Vietnam: Years go by, memories remain
All for the want of a pair of socks.
In Vietnam, feet mattered.
"We used to get bullets first and then I'd rather have a clean pair of socks before food," Bartlett said. "Because your socks would rot off in your boots."
Bartlett, who served in Vietnam in the early 1960s, said the wet conditions left him with jungle rot on his feet -- a condition he said that still comes back to haunt him in the heat of a summer, particularly when he wears boots.
"It will show up about as big as a 50-cent piece on the top of my feet," Bartlett said.
This week is Vietnam Veterans Recognition Week. And Bartlett, who lives with his wife, Karen, in McLouth, is still learning to cope with his experiences from the war.
This commemorative week -- or anything else that can get Vietnam veterans talking about their experiences -- is beneficial, Bartlett said.
"A lot of these guys have kept this stuff pent up and they need someone to talk to," Bartlett said.
Though his advice may be sound, Bartlett said it's difficult -- even some 40 years later -- for him to talk about what went on in Vietnam.
Bartlett, who was in the service for nearly seven years and in Vietnam for 18 months, never claimed to be a war hero.
"I ain't got any bullet holes in me," Bartlett said simply.
But his story is unusual in that he, as well as seven of his eight brothers -- all raised in McLouth -- served in the military. For a while, all seven of them were in the service at the same time, and at one time, four were in or near Vietnam -- as close as 90 miles from one another.
There were the twins, Harold and Howard who served on a submarine tender ship for the U.S. Navy, and Phillip, another Navy man, worked as a missile technician. Butch, Paul, Mike and Bruce were in the Marines.
Another brother, Patrick, stayed in McLouth and for years served as a volunteer firefighter and fire chief.
While nearly half of her 16 living children were serving in the military, Helen Bartlett stayed in McLouth, raising the rest of them. Two children had died in infancy. Marie's husband -- a heavy-construction superintendent who farmed on the side -- had died in the mid-1950s when Butch, the second-oldest, was 15.
Butch dropped out of high school during his junior year.
He wanted to go into the service and didn't care which branch he joined.
"I went to all of them and the Marine Corps was the only one that took me," Bartlett said. "They was needing warm bodies in Vietnam."
Bartlett said it likely was his weight that kept him out of the other branches of the service.
"The day I went in, I weighed 263 pounds and I was 5-foot-10," Bartlett said. "And 18 weeks later I was 6-foot-2 and weighed 180 and could run like a deer."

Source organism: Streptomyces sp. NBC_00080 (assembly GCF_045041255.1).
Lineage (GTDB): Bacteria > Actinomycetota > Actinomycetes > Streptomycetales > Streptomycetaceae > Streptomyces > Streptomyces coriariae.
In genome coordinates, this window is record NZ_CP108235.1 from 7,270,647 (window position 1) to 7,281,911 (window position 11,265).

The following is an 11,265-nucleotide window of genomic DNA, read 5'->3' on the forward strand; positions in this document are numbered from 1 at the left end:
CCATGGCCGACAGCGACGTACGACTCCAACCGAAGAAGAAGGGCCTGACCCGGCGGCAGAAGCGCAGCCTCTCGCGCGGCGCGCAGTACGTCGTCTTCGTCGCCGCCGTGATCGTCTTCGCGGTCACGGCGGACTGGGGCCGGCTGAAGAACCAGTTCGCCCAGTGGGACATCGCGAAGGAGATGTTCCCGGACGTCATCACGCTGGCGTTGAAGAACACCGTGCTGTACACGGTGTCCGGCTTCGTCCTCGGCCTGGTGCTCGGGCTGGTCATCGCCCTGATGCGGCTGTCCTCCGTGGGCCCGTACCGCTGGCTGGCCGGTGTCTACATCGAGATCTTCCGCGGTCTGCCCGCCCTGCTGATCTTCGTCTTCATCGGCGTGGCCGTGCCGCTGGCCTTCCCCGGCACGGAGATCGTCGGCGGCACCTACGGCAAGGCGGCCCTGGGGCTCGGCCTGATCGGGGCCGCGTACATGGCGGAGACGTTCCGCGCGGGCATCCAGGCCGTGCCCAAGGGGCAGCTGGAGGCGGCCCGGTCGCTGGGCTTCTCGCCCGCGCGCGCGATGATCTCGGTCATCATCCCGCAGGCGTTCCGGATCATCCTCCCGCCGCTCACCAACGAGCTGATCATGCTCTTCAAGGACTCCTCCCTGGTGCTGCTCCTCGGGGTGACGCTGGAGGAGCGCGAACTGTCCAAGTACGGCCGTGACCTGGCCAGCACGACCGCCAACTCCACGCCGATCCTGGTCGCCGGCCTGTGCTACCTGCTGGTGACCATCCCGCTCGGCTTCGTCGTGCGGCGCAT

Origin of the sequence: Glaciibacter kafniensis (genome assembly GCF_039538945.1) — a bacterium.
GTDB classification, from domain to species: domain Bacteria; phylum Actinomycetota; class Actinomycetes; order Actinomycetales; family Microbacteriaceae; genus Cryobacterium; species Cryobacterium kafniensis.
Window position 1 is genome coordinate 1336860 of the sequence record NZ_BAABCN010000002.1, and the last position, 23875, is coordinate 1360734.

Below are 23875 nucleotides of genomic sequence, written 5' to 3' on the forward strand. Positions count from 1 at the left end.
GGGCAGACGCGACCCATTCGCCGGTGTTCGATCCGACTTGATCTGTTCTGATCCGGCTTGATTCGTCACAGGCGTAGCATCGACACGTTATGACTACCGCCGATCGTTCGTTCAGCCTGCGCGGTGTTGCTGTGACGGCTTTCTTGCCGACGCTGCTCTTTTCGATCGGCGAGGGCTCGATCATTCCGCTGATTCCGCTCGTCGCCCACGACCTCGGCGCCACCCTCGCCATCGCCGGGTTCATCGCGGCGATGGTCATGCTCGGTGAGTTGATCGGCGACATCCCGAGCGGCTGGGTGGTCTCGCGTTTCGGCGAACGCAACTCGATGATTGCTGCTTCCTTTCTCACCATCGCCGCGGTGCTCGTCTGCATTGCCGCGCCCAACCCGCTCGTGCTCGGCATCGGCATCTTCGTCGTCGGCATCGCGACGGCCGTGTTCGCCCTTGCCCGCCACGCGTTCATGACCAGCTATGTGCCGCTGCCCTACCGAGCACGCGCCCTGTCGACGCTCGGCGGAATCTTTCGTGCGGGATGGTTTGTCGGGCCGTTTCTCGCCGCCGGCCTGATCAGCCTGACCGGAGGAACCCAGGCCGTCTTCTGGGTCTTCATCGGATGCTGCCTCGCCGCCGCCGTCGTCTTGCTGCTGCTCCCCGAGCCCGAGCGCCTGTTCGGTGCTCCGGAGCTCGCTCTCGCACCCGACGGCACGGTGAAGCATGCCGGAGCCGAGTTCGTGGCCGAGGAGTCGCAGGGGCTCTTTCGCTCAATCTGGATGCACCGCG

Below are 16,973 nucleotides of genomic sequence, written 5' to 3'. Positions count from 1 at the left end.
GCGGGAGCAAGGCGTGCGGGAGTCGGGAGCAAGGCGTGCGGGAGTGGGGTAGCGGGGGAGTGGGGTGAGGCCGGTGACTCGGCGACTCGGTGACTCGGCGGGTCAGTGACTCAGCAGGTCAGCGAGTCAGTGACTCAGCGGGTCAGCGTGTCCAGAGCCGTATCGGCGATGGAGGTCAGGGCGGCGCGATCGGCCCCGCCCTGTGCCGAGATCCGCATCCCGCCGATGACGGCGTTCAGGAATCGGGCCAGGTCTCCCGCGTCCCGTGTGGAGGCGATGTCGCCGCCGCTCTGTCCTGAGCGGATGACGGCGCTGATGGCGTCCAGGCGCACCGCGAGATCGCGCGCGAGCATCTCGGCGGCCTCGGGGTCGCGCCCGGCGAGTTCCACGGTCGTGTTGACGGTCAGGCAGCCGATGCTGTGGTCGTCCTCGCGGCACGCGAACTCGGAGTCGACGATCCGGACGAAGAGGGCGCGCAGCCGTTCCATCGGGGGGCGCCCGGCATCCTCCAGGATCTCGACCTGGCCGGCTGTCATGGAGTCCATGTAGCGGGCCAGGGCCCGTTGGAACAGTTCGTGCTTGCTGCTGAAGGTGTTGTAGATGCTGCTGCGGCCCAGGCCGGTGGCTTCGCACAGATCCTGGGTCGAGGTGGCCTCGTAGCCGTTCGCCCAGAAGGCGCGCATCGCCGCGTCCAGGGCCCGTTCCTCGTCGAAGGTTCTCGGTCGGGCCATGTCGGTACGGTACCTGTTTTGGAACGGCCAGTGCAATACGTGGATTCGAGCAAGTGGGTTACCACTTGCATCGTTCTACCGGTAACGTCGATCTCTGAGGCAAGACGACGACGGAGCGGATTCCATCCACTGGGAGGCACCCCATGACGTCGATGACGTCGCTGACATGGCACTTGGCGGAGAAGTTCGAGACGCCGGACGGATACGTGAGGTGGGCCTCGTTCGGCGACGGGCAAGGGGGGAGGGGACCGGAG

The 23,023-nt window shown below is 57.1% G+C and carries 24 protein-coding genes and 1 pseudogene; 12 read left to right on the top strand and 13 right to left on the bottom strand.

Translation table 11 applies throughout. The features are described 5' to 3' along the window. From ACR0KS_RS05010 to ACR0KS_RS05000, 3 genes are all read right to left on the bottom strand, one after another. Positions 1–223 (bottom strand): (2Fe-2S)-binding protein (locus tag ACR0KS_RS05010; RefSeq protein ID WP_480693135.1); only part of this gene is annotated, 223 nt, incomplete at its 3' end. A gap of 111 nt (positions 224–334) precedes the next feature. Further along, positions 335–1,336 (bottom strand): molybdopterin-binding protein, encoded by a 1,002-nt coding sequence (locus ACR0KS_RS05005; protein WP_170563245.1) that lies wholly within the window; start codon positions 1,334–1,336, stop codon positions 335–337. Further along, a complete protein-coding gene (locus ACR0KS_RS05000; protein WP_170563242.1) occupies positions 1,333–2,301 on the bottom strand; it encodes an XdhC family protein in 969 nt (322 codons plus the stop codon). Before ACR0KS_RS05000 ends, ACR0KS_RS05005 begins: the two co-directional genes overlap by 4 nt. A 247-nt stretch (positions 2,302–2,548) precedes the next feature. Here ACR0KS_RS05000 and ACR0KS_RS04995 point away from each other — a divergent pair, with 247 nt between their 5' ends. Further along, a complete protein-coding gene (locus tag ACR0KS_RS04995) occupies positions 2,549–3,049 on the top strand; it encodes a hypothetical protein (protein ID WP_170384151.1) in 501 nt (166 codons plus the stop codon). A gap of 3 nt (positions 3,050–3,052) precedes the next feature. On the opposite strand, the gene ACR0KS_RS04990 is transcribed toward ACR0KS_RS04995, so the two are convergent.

While in the service, Bartlett passed his GED.
"I got my diploma from the state of Kansas while I was in Vietnam in a rice paddy," Bartlett said with a wry grin, adding, "A lot of good that did me there."
Bartlett said he and the men with whom he served were "just grunts."
"We'd go out and find them, the bad guys," Bartlett said.
During his 18 months in Vietnam, Bartlett learned the sound of a bullet's narrow miss.
"It's like a whoosh when it goes by your ear," Bartlett said. "You think, four inches closer and I'd of got to talk to Jesus in person. You know it just ain't your time to go."
As Bartlett speaks, he greets customers who are part of the early lunch crowd at Bartlett's.
Now that he's retiring from a 40-year career at a rural Tonganoxie natural gas company, Bartlett spends more time helping out at the restaurant. Friday morning, dressed in a red apron and wearing an easy smile, he was on chicken-frying duty.
"How are you doing kid?" Bartlett cheerily greeted a long-time customer. It's business as usual. He smiled as he refers to his wife, Karen, as "The boss."
Karen said she's glad for the national Vietnam Veterans Recognition Week.
"Anything for them is long overdue," Karen said.
She said it's important for the Vietnam veterans to join Veterans of Foreign Wars or American Legion. Butch is a member of Tonganoxie's VFW Post 9271.
"That is a good release because they have gone all their lives and not talked about it," Karen said. "That's part of the healing process -- they need to be with others who understand."
And, after being married to a Vietnam veteran for eight years, Karen said she understands their agony.
"The bottom line is they went over there, they fought that war and they came home and the Americans at home made them feel ashamed for fighting the war," Karen said. "Not all of them did, but a lot of them did."
Butch recalled a grim return to the United States in 1966.
"I had to get out of my uniform in San Francisco -- they were throwing food on me ... yelling 'baby killer.'"
It's that kind of response, combined with the lingering and sometimes haunting memories of the war itself, that makes for hard lives, Bartlett's wife said.
"There have been so many divorces (among Vietnam veterans)," Karen said. "They do not feel that they deserve to be loved."
As the years go by, Bartlett said his memories of war ease a bit. It's not so bad anymore when he catches a glimpse of a Vietnam war movie on TV.
Still, he's glad he served his country.
"At times I thought it was a waste, but I was glad I was there, I guess," Bartlett said.
Some of the men he knew in the military never made it home from Vietnam. And others, Bartlett said, never made it to Vietnam.
"We had guys that when it came down that they was going to Vietnam, they shot themselves, believe it or not," Bartlett said. "I said, man I'll go to Vietnam, they're going to have to kill me instead of me killing me -- I thought that was a helluva waste."